Predicting functional status following amputation after lower extremity bypass

Bjoern D. Suckow, Philip P. Goodney, Robert A. Cambria, Daniel J. Bertges, Jens Eldrup-Jorgensen, Jeffrey E. Indes, Andres Schanzer, David H. Stone, Larry W. Kraiss, Jack L. Cronenwett

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25 Scopus citations


Background: Some patients who undergo lower extremity bypass (LEB) for critical limb ischemia ultimately require amputation. The functional outcome achieved by these patients after amputation is not well known. Therefore, we sought to characterize the functional outcome of patients who undergo amputation after LEB, and to describe the pre- and perioperative factors associated with independent ambulation at home after lower extremity amputation. Methods: Within a cohort of 3,198 patients who underwent an LEB between January, 2003 and December, 2008, we studied 436 patients who subsequently received an above-knee (AK), below-knee (BK), or minor (forefoot or toe) ipsilateral or contralateral amputation. Our main outcome measure consisted of a "good functional outcome," defined as living at home and ambulating independently. We calculated univariate and multivariate associations among patient characteristics and our main outcome measure, as well as overall survival. Results: Of the 436 patients who underwent amputation within the first year following LEB, 224 of 436 (51.4%) had a minor amputation, 105 of 436 (24.1%) had a BK amputation, and 107 of 436 (24.5%) had an AK amputation. The majority of AK (75 of 107, 72.8%) and BK amputations (72 of 105, 70.6%) occurred in the setting of bypass graft thrombosis, whereas nearly all minor amputations (200 of 224, 89.7%) occurred with a patent bypass graft. By life-table analysis at 1 year, we found that the proportion of surviving patients with a good functional outcome varied by the presence and extent of amputation (proportion surviving with good functional outcome = 88% no amputation, 81% minor amputation, 55% BK amputation, and 45% AK amputation, p = 0.001). Among those analyzed at long-term follow-up, survival was slightly lower for those who had a minor amputation when compared with those who did not receive an amputation after LEB (81 vs. 88%, p = 0.02). Survival among major amputation patients did not significantly differ compared with no amputation (BK amputation 87%, p = 0.14, AK amputation 89%, p = 0.27); however, this part of the analysis was limited by its sample size (n = 212). In multivariable analysis, we found that the patients most likely to remain ambulatory and live independently despite undergoing a lower extremity amputation were those living at home preoperatively (hazard ratio [HR]: 6.8, 95% confidence interval [CI]: 0.94-49, p = 0.058) and those with preoperative statin use (HR: 1.6, 95% CI: 1.2-2.1, p = 0.003), whereas the presence of several comorbidities identified patients less likely to achieve a good functional outcome: coronary disease (HR: 0.6, 95% CI: 0.5-0.9, p = 0.003), dialysis (HR: 0.5, 95% CI: 0.3-0.9, p = 0.02), and congestive heart failure (HR: 0.5, 95% CI: 0.3-0.8, p = 0.005). Conclusions: A postoperative amputation at any level impacts functional outcomes following LEB surgery, and the extent of amputation is directly related to the effect on functional outcome. It is possible, based on preoperative patient characteristics, to identify patients undergoing LEB who are most or least likely to achieve good functional outcomes even if a major amputation is ultimately required. These findings may assist in patient education and surgical decision making in patients who are poor candidates for lower extremity bypass.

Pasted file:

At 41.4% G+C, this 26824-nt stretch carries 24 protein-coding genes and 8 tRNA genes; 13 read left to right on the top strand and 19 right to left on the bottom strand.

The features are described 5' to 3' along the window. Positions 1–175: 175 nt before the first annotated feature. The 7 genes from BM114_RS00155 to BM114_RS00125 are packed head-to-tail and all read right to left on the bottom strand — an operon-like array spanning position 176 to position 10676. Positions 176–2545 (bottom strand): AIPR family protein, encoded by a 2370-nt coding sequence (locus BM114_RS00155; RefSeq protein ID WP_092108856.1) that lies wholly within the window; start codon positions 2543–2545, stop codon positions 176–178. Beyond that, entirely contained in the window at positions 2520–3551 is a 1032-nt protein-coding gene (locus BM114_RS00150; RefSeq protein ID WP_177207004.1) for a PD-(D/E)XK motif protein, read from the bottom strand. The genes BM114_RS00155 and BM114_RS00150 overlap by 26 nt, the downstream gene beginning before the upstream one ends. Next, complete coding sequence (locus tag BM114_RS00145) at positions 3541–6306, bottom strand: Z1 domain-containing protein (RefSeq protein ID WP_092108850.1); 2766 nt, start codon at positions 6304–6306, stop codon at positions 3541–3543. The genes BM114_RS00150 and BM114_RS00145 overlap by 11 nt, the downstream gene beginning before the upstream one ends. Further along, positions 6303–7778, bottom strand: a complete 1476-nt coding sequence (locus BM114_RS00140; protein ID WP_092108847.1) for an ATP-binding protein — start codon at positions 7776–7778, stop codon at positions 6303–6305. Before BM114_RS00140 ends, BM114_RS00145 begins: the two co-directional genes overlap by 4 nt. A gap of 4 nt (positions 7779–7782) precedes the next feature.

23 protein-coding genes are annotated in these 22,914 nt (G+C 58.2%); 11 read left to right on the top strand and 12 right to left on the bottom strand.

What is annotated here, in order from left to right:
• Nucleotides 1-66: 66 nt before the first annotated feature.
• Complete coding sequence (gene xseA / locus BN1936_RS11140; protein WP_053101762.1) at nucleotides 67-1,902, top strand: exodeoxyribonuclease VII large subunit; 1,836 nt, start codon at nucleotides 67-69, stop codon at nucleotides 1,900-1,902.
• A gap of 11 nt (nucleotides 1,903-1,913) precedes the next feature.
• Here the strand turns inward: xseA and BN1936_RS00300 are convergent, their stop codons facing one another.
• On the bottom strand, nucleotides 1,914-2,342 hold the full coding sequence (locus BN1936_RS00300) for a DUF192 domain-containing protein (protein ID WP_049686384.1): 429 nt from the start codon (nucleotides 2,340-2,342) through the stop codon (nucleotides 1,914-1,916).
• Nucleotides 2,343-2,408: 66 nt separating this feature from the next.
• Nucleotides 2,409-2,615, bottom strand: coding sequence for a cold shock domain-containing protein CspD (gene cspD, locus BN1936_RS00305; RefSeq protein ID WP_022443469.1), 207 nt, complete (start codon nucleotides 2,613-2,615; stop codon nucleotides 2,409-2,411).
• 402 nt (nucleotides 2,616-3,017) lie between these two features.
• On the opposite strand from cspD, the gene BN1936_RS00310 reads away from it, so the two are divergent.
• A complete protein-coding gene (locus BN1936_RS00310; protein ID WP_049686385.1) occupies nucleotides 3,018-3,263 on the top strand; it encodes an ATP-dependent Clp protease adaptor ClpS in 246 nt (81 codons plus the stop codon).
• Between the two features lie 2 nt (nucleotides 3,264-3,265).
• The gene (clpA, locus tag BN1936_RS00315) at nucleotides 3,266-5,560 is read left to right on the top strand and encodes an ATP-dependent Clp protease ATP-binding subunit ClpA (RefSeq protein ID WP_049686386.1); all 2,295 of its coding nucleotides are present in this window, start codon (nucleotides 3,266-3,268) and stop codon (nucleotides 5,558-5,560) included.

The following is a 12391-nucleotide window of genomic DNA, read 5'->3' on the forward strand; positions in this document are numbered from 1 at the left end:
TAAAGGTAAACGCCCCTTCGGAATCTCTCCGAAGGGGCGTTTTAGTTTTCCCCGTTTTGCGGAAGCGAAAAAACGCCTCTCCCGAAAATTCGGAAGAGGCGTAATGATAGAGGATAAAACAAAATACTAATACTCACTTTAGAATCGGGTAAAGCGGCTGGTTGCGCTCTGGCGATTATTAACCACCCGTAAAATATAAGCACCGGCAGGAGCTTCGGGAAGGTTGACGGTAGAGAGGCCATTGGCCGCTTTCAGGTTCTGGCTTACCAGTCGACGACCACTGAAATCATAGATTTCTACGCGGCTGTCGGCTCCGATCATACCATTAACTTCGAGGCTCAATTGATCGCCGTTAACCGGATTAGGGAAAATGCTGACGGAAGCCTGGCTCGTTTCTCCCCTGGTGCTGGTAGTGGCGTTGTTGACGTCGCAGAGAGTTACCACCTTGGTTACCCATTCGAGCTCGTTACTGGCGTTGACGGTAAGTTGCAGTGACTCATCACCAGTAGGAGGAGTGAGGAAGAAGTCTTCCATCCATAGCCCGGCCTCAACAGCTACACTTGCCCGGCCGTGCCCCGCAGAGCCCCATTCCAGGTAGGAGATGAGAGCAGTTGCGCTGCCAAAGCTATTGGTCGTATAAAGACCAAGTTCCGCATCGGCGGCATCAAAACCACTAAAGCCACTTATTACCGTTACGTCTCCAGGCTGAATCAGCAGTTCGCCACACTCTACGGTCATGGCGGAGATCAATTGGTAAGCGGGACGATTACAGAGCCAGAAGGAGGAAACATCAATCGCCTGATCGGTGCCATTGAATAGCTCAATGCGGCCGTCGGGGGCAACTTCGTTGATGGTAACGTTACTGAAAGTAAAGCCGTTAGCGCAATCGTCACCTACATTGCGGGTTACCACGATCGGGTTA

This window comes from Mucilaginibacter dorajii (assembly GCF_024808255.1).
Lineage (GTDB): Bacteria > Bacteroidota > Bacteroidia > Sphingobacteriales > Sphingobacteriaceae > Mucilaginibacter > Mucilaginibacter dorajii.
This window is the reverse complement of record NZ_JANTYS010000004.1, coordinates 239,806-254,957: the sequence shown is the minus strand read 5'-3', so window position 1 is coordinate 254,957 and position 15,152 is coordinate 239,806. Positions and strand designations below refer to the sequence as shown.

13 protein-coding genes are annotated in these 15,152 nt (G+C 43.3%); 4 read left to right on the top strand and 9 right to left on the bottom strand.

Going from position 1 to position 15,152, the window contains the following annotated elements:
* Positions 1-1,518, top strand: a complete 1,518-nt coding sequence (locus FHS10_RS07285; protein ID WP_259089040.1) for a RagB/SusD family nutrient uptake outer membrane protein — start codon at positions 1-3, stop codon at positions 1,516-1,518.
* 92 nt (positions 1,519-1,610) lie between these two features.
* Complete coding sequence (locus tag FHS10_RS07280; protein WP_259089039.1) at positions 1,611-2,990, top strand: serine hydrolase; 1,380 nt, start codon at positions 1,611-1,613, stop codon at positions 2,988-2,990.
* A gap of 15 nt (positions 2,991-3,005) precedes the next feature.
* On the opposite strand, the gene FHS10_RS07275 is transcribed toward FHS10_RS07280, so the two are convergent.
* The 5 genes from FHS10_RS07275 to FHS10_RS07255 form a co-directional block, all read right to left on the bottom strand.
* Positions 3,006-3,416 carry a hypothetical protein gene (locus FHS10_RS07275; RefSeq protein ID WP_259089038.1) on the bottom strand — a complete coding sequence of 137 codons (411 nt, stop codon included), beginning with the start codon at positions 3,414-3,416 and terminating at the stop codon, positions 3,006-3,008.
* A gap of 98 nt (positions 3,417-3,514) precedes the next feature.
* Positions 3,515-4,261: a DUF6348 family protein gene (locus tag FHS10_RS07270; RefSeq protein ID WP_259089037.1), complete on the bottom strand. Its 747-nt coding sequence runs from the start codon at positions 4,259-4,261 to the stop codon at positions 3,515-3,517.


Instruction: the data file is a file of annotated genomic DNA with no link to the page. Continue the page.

Original languageEnglish (US)
Pages (from-to)67-78
Number of pages12
JournalAnnals of Vascular Surgery
Issue number1
StatePublished - Jan 2012
Externally publishedYes

ASJC Scopus subject areas

  • Surgery
  • Cardiology and Cardiovascular Medicine


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